TRAFFIC in the port of Venice remained stable during 2017 (25.1 million tonnes, -0.3%), but has seen growth in 2018 (+9.6%). The difference has been in solid and liquid bulk, which have shown signs of revival (+17.6% and +12.3% respectively in the first three months of 2018) after a decline last year (-3.8% and -2.4%). On the other hand, the boom in ro-ro traffic continued, with 2018 (+39.4%) maintaining the record levels of 2017 (1.5 million tonnes, +44.8%). The port’s weaker aspects are containers (611,000 TEUs, up 0.9% in 2017) and cruises (1.4 million, down 11% in 2017); although maritime tourists increased in the recent winter months, this will have little impact on the overall result.
For the Port System Authority of the Northern Adriatic Sea, led by Pino Musolino, the issues on the table in 2018 range from the consolidation of project cargo traffic (a niche enterprise, but one with high added value for the port) to the development of the new container terminal, from the agreement with RFI on the last mile to the port’s second wharf for Fusina’s ferries, from the application of the future government’s Cruise Committee’s decisions, to the development of river traffic, with the possible absorption of the port of Mantua under the direct management of the System Authority.
President Musolino explained, “We have had new ro-ro operators and are continuing with Ocean Alliance’s ocean line. In addition, the project cargo and industrial machinery traffic is shaping up. Most of this traffic is handled by the Multiservice terminal, to a lesser extent by TRI. The port of Venice is attractive for exceptional cargo because it can be reached from the Po Plain without any steep roads. The most comprehensive work we are doing as a port to accommodate these different sorts of traffic is improving nautical accessibility, both physically and with technology, to allow ships to come to port in foggy conditions and at night. We have set up some stations with electronic AIS systems that will make it possible for ships to access the port even in poor visibility conditions. This is how we are putting the port in a position to be more accessible.”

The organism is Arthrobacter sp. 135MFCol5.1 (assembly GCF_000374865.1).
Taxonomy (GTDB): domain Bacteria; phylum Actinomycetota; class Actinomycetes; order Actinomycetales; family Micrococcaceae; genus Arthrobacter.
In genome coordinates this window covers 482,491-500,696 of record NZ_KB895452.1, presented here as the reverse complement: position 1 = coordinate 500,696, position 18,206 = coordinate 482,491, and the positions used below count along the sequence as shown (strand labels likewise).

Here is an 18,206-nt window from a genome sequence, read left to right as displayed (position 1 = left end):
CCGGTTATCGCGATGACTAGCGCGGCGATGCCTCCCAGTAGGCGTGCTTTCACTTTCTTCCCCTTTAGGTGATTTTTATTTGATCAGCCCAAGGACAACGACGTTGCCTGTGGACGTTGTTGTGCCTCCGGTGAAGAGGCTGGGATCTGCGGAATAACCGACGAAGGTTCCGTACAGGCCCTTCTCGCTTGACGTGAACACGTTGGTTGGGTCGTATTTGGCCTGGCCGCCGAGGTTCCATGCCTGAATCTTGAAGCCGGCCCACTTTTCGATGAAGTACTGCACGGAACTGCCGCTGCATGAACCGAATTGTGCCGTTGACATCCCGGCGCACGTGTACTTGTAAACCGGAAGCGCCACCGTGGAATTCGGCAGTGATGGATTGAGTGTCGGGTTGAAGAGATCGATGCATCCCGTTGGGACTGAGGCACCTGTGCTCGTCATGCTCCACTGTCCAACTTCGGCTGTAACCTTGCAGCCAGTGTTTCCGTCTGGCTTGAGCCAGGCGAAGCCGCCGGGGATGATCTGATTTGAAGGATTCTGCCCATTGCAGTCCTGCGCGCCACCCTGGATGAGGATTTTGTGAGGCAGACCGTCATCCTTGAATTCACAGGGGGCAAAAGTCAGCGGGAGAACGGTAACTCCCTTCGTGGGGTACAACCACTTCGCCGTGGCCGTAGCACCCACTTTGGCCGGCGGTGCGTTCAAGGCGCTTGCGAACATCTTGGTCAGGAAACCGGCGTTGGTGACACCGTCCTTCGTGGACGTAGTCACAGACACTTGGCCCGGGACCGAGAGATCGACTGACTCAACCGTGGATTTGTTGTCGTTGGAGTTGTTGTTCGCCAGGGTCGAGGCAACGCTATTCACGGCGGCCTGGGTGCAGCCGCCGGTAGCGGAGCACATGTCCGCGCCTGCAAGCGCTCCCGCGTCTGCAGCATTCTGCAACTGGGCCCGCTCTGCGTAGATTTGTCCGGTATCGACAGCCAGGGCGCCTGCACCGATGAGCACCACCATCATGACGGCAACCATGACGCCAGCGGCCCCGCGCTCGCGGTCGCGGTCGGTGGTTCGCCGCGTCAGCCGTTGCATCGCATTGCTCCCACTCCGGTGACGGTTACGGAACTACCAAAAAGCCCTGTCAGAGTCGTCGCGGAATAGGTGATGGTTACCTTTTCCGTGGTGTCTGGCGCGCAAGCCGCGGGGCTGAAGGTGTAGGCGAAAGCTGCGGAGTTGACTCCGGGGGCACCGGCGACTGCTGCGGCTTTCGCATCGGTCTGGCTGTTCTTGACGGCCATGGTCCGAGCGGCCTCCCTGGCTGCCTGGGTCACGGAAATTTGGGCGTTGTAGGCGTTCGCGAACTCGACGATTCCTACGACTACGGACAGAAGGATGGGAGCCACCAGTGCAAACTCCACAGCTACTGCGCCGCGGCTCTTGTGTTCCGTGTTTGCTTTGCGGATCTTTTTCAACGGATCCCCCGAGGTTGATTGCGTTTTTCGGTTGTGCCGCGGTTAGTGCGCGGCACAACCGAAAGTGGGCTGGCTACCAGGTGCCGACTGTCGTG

One of Musolino’s biggest bets is the Montesyndial container terminal. The terminal was created as a ground-based element of the offshore terminal planned by the previous president, Paolo Costa. Musolino has frozen the off-shore plan and the Montesyndial project has become an autonomous, final destination terminal, flanked by an integrated logistical platform, all on an area of 96 hectares. The president said, “We are waiting for the release of €55 million of funds from the CIPE, a decision that can also be taken by an outgoing government, because the funds are already in place, this isn’t a new thing. We insist that it comes as soon as the first CIPE is available.” The project is currently in the reclamation phase. Another key point is the framework agreement of 8 February with RFI for the construction of a rail link that bypasses the Mestre junction, separating freight from Montesyndial and Fusina from passengers arriving in Mestre by rail. As for Fusina, Musolino said, “the traffic is going well. The second wharf, which the concession holder was supposed to take charge of, must be completed. However, the holding company to which it belongs has had problems, and they were reluctant to allow the deadlines for the European funds we had obtained to expire. That is why we have started the design phase. Unfortunately, I found myself inheriting project financing that was ten years old. Like all Italian project financing, it’s a headache. We are working to ensure smooth operations and economic and financial equilibrium for this unusual project that the market is expecting. There are unique growth rates in ro-ro and major groups that want to get into the business.”
Meanwhile, the Authority is thinking about including the port of Mantua: “There is a need for a single leadership in terms of processes. And also because of the port of Chioggia, we must make the most of river traffic, both for cruises and for freight: a single barge takes 70 trucks off the roads.”